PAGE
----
Hickey is shrewd enough to see through all this. Although he has great admiration for the American fighting man and the field commanders, he has little more than contempt for Truman and Acheson, the architects of US foreign policy. He has an admirable penchant for calling a spade a spade. While holding no brief for the seedy North Korean regime of Kim Il-sung, Hickey is rightly even harsher on South Korea's Syngman Rhee, another of those Asian paladins of freedom and democracy in the class including Marcos, Zia and Suharto. During the UN occupation of North Korea in late 1950, Rhee's paramilitary thugs carried out 150,000 executions without trial of "communists", allowing wholesale liquidation by Rhee's apparatchiks of noisy neighbours, sexual rivals and even the people across the river whose faces did not fit. Needless to say, Washington connived at these atrocities on the age-old American principle that Rhee was "our sonofabitch".

Hickey is devastating in his portrait of General MacArthur, commander- in-chief of the UN forces, the phoney "American Caesar", who used to have his "difficult" mistresses bumped off by hoods in "accidents". Outgeneralled by Chinese marshal Lin Piao in November 1950, MacArthur tried to disguise an utterly disastrous defeat by talking of Chinese "hordes", insinuating that he had been beaten by sheer weight of numbers. In fact, as Hickey points out, the Chinese rarely attacked at more than regimental strength and relied for their success on fieldcraft, deception and surprise rather than vast numbers.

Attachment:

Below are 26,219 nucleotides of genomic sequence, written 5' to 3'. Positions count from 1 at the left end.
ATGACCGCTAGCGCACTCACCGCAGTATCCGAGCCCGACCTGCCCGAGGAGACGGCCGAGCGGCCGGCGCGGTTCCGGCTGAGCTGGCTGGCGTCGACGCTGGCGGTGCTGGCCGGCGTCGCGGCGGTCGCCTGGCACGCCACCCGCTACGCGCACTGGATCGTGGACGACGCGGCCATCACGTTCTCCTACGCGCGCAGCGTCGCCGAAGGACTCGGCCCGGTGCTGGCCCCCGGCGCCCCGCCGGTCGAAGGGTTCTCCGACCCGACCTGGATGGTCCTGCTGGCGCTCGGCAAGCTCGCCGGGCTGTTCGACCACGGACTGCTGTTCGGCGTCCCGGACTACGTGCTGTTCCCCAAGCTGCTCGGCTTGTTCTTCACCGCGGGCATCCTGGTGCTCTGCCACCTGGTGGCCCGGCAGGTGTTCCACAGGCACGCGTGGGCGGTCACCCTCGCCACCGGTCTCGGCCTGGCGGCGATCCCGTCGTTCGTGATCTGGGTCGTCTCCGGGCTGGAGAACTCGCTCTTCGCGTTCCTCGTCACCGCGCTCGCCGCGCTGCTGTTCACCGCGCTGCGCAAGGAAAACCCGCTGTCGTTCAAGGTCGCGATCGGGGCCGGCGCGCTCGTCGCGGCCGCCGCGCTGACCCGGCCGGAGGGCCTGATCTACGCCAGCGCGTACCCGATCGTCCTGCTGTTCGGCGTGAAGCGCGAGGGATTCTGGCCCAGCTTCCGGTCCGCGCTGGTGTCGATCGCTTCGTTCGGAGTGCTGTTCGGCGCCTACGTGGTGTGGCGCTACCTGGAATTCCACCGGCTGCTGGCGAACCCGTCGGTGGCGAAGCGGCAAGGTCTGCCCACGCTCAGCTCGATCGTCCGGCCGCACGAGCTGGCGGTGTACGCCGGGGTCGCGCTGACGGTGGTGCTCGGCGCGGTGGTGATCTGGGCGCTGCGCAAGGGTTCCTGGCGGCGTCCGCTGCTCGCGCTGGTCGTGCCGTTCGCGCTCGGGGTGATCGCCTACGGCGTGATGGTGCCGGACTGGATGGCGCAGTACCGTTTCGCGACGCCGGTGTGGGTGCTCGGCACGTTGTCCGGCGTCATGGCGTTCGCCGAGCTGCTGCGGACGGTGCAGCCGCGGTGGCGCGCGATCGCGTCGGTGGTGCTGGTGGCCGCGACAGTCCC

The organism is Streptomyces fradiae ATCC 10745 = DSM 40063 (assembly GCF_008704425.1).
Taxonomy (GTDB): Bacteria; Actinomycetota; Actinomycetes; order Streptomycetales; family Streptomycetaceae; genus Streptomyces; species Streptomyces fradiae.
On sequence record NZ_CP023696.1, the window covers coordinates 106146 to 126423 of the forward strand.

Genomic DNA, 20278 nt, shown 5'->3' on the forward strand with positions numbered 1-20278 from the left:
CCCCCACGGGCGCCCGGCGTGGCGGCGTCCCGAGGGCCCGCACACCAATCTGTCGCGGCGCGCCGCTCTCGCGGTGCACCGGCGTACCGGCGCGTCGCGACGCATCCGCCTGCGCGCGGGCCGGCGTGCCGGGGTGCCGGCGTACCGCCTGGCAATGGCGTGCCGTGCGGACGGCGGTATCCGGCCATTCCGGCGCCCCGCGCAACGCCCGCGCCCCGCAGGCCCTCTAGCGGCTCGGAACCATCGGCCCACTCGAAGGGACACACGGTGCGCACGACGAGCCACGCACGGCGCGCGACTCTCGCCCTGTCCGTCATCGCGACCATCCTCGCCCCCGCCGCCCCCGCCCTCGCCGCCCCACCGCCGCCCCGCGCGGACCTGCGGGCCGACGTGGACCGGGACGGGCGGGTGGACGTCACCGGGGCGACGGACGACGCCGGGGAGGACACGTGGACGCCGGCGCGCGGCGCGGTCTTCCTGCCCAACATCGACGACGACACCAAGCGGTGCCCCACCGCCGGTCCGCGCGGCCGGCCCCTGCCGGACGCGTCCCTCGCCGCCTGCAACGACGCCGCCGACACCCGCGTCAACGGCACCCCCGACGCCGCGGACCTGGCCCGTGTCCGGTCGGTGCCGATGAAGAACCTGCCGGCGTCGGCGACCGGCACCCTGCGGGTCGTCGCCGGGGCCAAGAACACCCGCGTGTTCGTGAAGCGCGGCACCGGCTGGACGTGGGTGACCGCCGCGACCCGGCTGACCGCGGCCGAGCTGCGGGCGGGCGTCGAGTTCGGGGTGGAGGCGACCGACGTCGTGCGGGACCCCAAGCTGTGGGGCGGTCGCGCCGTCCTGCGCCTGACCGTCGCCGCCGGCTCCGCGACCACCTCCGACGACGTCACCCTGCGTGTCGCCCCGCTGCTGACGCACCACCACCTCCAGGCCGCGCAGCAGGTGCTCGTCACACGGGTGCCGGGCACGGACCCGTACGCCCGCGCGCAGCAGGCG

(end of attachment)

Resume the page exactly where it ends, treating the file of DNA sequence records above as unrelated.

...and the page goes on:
MacArthur challenged, ignored or disobeyed all orders sent from the Joint Chiefs of Staff and was totally out of hand until Truman abruptly sacked him in April 1951. The president had little choice, for the American Caesar was dragging Washington to the brink of global war. His master plan for ending the Korean War was to drop 50 atomic bombs on Manchuria and land 500,000 of Chiang Kai-shek's troops at the mouth of the Yalu. He said he wanted to create a no-go area caused by cobalt irradiation across the neck of the Korean isthmus which could prevent any movement there for years. He forgot that in that case Chiang's troops would be caught in the no-go area. Or did he? It is always difficult to be sure about mental processes when one is dealing with the barking mad. The best, if slightly charitable, judgement on MacArthur is that made by General George Marshall, as truly a great man as MacArthur was not: "never any damn good ... a four flusher and no two ways about it".

Hickey's iconoclasm does not spare his own nation. He demolishes the tabloid legend of the "Glorious Glosters", according to which 850 of Britain's finest died fighting to the last man in a "Custer's last stand" engagement on the Imjin river, by pointing out that the Gloucestershire Regiment's casualties were 63 killed and 75 wounded; 700 survived. My one reservation about this stimulating and perceptive book is that Hickey provides no footnotes or citations to his sources. When he advances a highly controversial proposition and says merely, "As one historian has written", we badly need to know who the historian is. But this is a minor blemish in a thoroughly accomplished piece of work. Hickey served in Korea, but he has not allowed his own memories to affect his judgement nor cloud his objectivity.